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'Bumbling' Karadzic faces political justice

  • 24 July 2008
It took almost 13 years, but Radovan Karadzic has finally been detained. In 1995, the International Tribunal for the Former Yugoslavia slapped an indictment on the former leader of the Bosnian Serbs for crimes against humanity and acts of genocide. Another duly followed. Until now, the former leader of the Bosnian Serb nationalists has proven elusive, often hiding among paramilitaries and sympathisers.

Along with military commander Ratko Mladic, the slightly bumbling Karadzic made a name for himself stirring the heated pot of Serbian nationalism in the wake of Yugoslavia's dissolution. With the declaration of independence by Bosnia-Herzegovina in 1992, Karadzic, then head of the Serbian Democratic Party (SDS), struck back at both Bosnian and Croatian forces with effective and brutal results.

His darkest achievements remain his role in the brutal massacre of 10,000 during the 43 month siege of Sarajevo, and some 7500 Bosnian Muslims (or Bosniaks) in the cruelly named safe haven of Srebenica on the watch of Dutch peacekeepers in the summer of 1995.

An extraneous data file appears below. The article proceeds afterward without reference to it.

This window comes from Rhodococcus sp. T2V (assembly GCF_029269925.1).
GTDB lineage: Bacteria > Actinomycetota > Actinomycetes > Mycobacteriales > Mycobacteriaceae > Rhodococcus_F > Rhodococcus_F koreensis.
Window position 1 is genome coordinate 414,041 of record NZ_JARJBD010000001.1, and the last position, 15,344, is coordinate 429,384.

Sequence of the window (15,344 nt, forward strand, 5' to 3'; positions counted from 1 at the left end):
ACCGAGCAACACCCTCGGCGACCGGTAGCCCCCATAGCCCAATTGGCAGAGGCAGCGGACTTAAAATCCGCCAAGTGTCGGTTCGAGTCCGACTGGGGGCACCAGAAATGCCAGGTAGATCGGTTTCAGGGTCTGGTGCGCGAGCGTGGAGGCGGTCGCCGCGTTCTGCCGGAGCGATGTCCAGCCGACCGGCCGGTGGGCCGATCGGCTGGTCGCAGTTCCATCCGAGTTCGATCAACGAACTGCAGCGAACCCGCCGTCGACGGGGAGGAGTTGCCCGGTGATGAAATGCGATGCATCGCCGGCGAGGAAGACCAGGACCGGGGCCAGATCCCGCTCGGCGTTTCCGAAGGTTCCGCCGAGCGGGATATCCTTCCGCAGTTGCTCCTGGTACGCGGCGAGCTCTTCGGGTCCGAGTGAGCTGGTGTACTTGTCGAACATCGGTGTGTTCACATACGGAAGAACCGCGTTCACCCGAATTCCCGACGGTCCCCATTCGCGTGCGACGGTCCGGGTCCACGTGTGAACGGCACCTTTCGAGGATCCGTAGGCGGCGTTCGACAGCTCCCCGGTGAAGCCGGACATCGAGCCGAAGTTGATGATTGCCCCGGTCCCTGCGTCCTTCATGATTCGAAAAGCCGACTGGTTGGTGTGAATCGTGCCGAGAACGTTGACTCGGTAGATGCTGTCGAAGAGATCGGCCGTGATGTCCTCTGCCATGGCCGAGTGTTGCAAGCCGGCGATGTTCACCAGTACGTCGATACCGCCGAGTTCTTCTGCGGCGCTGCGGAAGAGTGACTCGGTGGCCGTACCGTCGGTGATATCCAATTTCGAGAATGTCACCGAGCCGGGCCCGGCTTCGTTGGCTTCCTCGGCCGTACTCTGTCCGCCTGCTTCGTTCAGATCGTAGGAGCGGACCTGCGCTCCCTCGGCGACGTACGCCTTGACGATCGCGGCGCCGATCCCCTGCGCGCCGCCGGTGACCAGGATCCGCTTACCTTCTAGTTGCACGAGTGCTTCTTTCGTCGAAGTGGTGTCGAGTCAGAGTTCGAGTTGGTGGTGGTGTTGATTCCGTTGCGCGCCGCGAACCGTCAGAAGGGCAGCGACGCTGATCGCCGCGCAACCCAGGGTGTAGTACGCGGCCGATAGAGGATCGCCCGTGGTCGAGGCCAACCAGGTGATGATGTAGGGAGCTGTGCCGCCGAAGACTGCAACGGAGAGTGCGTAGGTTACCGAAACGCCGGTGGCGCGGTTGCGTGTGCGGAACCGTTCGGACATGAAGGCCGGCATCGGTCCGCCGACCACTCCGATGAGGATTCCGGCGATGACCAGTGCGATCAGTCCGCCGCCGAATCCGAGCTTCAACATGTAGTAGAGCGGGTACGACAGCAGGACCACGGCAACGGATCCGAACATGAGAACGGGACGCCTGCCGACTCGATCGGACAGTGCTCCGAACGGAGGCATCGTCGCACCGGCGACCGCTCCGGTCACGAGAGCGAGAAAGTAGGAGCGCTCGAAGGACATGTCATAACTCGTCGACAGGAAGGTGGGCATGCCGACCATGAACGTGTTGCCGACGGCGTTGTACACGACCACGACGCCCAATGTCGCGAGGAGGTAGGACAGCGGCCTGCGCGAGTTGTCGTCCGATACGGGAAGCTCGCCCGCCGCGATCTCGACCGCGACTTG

International war crimes trials, notably of foreign leaders, have their problems. The Rome Statute establishing the International Criminal Court may have 106 signatories, but it also has vocal critics on all sides of politics. Such a creature can only be as effective as its participating members. International law is, after all, a beast of consensus.

The ledger of opposition against international war crimes trials is impressively weighted. Even such wise heads as George Orwell were against them. Lawyers, he suggested in 1944, should not be in the business of hauling heads-of-state before tribunals for acts of foreign policy and war. Best let them go and suffer the ignominy of public execration. To do otherwise would provide the accused with a ticket to martyrdom.

Those on the Allied side in 1945 would have none of it, and the formula of the international criminal tribunal was born in the rumble of Nuremberg.

Another conventional argument against such state trials is their impact on the society in question. Putting a talismanic figure of a nationalist or ethnic grouping before the law, and one judged by international figures, tends to fuel rather than dampen tensions. An embittered population is an unruly one. This had the potential to derail the ICTY proceedings of such figures as former Serb leader, Slobodan Milosevic.

As time went by, it was clear that the tribunal had had some measure of success. The Serbs, initially cast